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Supermarkets could introduce “slow lanes” for elderly people who want to chat

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It might sound like an odd place to seek solace, but shopping in a supermarket can be a surprisingly comforting experience.

After all, you know exactly what you’re getting when you step inside your local store, from the exact location of your favourite food to the particular smell that greets you when you enter the frozen aisle.

But even better, supermarkets can offer comfort in the form of conversation, whether you fancy a brief chat with the friendly security guard or an indepth catch-up with the lady who runs checkout number 12. For many, supermarkets represent a place to have a natter and a gossip, and connect with the local community.

For this reason, supermarkets in the UK are now being urged to introduce ‘slow lanes’ to the check out areas of their stores, in order to give elderly people living in the area a chance to properly chat with staff and each other whenever they pop in for their groceries.

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The move comes from researchers at the University of Hertfordshire, who last week published a report saying the option of a slower way of shopping would help attract more elderly customers, by giving them a chance to enjoy the “social aspect” of supermarkets.


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The report indicated that many elder people feel “disenfranchised” by the family-friendly discounts offered at most stores, such as two-for-one offers of loaves of bread and milk, and that the entire concept of visiting a supermarket was at risk due to the rise in popularity of online shopping.

To counter this, the report also recommended that supermarkets introduce more seating and toilets to their stores, to make them a more comfortable and welcoming place to visit. It also recommended that the stores encourage elderly people to visit at quieter times, by introducing deals that could be used in the middle of the day.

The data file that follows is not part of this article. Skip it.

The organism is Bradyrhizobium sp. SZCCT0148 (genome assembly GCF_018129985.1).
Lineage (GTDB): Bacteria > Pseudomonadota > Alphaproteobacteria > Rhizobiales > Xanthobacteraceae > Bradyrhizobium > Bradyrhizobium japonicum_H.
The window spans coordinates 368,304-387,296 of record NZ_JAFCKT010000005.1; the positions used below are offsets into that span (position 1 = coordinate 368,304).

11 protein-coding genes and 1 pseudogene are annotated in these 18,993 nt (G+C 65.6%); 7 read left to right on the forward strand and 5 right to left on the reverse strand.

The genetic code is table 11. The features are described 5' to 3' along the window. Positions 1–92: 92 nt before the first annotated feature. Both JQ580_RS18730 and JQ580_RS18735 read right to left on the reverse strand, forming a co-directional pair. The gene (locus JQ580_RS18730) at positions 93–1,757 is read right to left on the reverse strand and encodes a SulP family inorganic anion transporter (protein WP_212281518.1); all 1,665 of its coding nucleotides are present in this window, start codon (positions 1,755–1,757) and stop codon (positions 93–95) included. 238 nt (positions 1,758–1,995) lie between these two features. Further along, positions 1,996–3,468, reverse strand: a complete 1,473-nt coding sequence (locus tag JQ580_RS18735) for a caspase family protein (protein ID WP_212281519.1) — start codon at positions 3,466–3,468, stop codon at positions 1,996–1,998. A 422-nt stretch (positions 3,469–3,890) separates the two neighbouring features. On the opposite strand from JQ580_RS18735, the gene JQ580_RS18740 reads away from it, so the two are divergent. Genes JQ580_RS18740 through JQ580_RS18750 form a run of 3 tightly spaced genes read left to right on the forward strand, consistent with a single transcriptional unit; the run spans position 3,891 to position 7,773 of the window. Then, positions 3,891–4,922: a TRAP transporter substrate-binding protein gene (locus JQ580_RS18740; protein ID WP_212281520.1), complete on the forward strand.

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Speaking to The Daily Mail, one of the researchers, Professor Wendy Wills, said: "Older people are more likely to have a wide range of factors working against them when it comes to sourcing, buying and preparing food. Industry and policymakers have a real opportunity to introduce practical and cost-effective measures that support older people to enjoy a healthy, affordable and safe diet, and to develop, or continue with, a positive relationship with food.


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"Failure to act could result in older people's food security, and therefore their health and wellbeing, declining at a faster rate, placing greater pressure on the NHS and care providers."

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Here in the UK, it feels like there has never been a better time to introduce slow lanes to our supermarkets, with recent figures from Age UK highlighting the isolation faced by pensioners all over the country.

According to the charity, 200,000 elderly people haven’t had a single conversation with their friends or family for an entire month, while some 3.9 million pensioners now consider the TV to be their main form of company

And sadly isolation isn’t something that affects only pensioners, with Britain recently being dubbed “the loneliness capital of Europe”, as residents of all ages are less likely to have strong friendships or know their neighbours here than anywhere else in the EU.

With this in mind, turning the daily chore of visiting a supermarket into a social opportunity can be no bad thing, particularly if it helps quash the loneliness faced by both elderly people and the rest of the UK.

And in our frenetic world of instant messaging and social media, perhaps we could all do with living life in the supermarket slow lane every once in a while.

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